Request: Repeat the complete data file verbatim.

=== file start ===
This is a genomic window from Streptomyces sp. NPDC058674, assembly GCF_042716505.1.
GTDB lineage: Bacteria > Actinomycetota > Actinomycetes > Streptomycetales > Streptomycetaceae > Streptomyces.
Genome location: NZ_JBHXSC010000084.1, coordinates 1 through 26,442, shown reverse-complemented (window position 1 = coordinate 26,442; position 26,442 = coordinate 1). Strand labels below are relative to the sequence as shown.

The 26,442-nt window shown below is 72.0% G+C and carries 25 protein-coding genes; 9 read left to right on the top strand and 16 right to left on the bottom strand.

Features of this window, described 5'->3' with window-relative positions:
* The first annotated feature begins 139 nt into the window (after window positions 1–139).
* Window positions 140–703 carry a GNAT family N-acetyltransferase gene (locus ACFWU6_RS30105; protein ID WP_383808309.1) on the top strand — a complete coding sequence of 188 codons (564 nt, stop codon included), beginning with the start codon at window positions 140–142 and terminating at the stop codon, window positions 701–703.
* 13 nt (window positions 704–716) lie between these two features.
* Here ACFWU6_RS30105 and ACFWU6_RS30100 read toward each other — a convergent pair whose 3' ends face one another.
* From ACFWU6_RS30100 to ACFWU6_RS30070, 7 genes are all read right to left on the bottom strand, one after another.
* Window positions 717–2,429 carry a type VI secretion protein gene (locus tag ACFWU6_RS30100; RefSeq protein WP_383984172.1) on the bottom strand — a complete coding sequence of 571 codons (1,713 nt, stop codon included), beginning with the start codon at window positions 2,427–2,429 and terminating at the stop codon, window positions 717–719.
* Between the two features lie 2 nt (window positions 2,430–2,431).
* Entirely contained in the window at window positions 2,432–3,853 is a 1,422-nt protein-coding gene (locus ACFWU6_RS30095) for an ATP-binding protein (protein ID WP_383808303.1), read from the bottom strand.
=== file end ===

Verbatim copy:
This is a genomic window from Streptomyces sp. NPDC058674, assembly GCF_042716505.1.
GTDB lineage: Bacteria > Actinomycetota > Actinomycetes > Streptomycetales > Streptomycetaceae > Streptomyces.
Genome location: NZ_JBHXSC010000084.1, coordinates 1 through 26,442, shown reverse-complemented (window position 1 = coordinate 26,442; position 26,442 = coordinate 1). Strand labels below are relative to the sequence as shown.

The 26,442-nt window shown below is 72.0% G+C and carries 25 protein-coding genes; 9 read left to right on the top strand and 16 right to left on the bottom strand.

Features of this window, described 5'->3' with window-relative positions:
* The first annotated feature begins 139 nt into the window (after window positions 1–139).
* Window positions 140–703 carry a GNAT family N-acetyltransferase gene (locus ACFWU6_RS30105; protein ID WP_383808309.1) on the top strand — a complete coding sequence of 188 codons (564 nt, stop codon included), beginning with the start codon at window positions 140–142 and terminating at the stop codon, window positions 701–703.
* 13 nt (window positions 704–716) lie between these two features.
* Here ACFWU6_RS30105 and ACFWU6_RS30100 read toward each other — a convergent pair whose 3' ends face one another.
* From ACFWU6_RS30100 to ACFWU6_RS30070, 7 genes are all read right to left on the bottom strand, one after another.
* Window positions 717–2,429 carry a type VI secretion protein gene (locus tag ACFWU6_RS30100; RefSeq protein WP_383984172.1) on the bottom strand — a complete coding sequence of 571 codons (1,713 nt, stop codon included), beginning with the start codon at window positions 2,427–2,429 and terminating at the stop codon, window positions 717–719.
* Between the two features lie 2 nt (window positions 2,430–2,431).
* Entirely contained in the window at window positions 2,432–3,853 is a 1,422-nt protein-coding gene (locus ACFWU6_RS30095) for an ATP-binding protein (protein ID WP_383808303.1), read from the bottom strand.